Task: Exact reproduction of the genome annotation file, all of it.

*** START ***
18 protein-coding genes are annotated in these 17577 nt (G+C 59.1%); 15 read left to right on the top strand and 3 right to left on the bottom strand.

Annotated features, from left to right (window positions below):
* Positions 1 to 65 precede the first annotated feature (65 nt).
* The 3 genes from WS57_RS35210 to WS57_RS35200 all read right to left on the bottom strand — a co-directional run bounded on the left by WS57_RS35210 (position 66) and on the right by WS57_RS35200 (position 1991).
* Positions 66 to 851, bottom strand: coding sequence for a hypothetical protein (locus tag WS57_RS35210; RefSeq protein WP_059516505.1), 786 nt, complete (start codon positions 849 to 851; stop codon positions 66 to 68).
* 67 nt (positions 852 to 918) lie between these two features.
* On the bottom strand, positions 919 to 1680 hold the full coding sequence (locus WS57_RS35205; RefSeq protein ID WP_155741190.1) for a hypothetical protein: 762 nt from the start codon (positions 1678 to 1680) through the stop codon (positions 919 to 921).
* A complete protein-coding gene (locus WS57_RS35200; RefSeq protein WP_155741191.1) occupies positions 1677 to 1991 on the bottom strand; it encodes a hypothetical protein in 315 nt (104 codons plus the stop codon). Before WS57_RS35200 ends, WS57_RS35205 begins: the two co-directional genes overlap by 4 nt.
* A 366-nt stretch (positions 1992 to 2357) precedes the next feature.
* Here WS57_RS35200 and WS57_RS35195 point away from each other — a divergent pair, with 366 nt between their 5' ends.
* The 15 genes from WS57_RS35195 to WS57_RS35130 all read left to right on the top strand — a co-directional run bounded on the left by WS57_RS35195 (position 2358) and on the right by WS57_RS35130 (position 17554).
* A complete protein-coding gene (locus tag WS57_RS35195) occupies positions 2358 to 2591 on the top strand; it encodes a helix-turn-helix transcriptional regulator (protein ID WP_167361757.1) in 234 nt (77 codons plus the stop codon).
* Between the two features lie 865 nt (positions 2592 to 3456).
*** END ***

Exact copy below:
18 protein-coding genes are annotated in these 17577 nt (G+C 59.1%); 15 read left to right on the top strand and 3 right to left on the bottom strand.

Annotated features, from left to right (window positions below):
* Positions 1 to 65 precede the first annotated feature (65 nt).
* The 3 genes from WS57_RS35210 to WS57_RS35200 all read right to left on the bottom strand — a co-directional run bounded on the left by WS57_RS35210 (position 66) and on the right by WS57_RS35200 (position 1991).
* Positions 66 to 851, bottom strand: coding sequence for a hypothetical protein (locus tag WS57_RS35210; RefSeq protein WP_059516505.1), 786 nt, complete (start codon positions 849 to 851; stop codon positions 66 to 68).
* 67 nt (positions 852 to 918) lie between these two features.
* On the bottom strand, positions 919 to 1680 hold the full coding sequence (locus WS57_RS35205; RefSeq protein ID WP_155741190.1) for a hypothetical protein: 762 nt from the start codon (positions 1678 to 1680) through the stop codon (positions 919 to 921).
* A complete protein-coding gene (locus WS57_RS35200; RefSeq protein WP_155741191.1) occupies positions 1677 to 1991 on the bottom strand; it encodes a hypothetical protein in 315 nt (104 codons plus the stop codon). Before WS57_RS35200 ends, WS57_RS35205 begins: the two co-directional genes overlap by 4 nt.
* A 366-nt stretch (positions 1992 to 2357) precedes the next feature.
* Here WS57_RS35200 and WS57_RS35195 point away from each other — a divergent pair, with 366 nt between their 5' ends.
* The 15 genes from WS57_RS35195 to WS57_RS35130 all read left to right on the top strand — a co-directional run bounded on the left by WS57_RS35195 (position 2358) and on the right by WS57_RS35130 (position 17554).
* A complete protein-coding gene (locus tag WS57_RS35195) occupies positions 2358 to 2591 on the top strand; it encodes a helix-turn-helix transcriptional regulator (protein ID WP_167361757.1) in 234 nt (77 codons plus the stop codon).
* Between the two features lie 865 nt (positions 2592 to 3456).